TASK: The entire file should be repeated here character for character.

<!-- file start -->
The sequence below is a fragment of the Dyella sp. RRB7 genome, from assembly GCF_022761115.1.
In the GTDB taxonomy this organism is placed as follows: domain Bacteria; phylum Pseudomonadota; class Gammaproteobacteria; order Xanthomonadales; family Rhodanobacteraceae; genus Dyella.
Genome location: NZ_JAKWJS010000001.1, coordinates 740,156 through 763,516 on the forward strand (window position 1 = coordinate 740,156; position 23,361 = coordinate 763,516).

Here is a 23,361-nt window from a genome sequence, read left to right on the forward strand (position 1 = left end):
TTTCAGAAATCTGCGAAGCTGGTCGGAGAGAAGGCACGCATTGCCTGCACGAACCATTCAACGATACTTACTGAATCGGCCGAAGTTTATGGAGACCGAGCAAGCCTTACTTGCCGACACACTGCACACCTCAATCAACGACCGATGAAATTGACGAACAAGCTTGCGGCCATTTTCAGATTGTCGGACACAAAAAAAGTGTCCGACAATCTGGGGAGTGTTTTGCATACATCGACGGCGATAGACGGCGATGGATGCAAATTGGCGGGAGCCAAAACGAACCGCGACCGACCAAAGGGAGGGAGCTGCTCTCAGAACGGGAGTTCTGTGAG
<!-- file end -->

The sequence below is a fragment of the Dyella sp. RRB7 genome, from assembly GCF_022761115.1.
In the GTDB taxonomy this organism is placed as follows: domain Bacteria; phylum Pseudomonadota; class Gammaproteobacteria; order Xanthomonadales; family Rhodanobacteraceae; genus Dyella.
Genome location: NZ_JAKWJS010000001.1, coordinates 740,156 through 763,516 on the forward strand (window position 1 = coordinate 740,156; position 23,361 = coordinate 763,516).

Here is a 23,361-nt window from a genome sequence, read left to right on the forward strand (position 1 = left end):
TTTCAGAAATCTGCGAAGCTGGTCGGAGAGAAGGCACGCATTGCCTGCACGAACCATTCAACGATACTTACTGAATCGGCCGAAGTTTATGGAGACCGAGCAAGCCTTACTTGCCGACACACTGCACACCTCAATCAACGACCGATGAAATTGACGAACAAGCTTGCGGCCATTTTCAGATTGTCGGACACAAAAAAAGTGTCCGACAATCTGGGGAGTGTTTTGCATACATCGACGGCGATAGACGGCGATGGATGCAAATTGGCGGGAGCCAAAACGAACCGCGACCGACCAAAGGGAGGGAGCTGCTCTCAGAACGGGAGTTCTGTGAG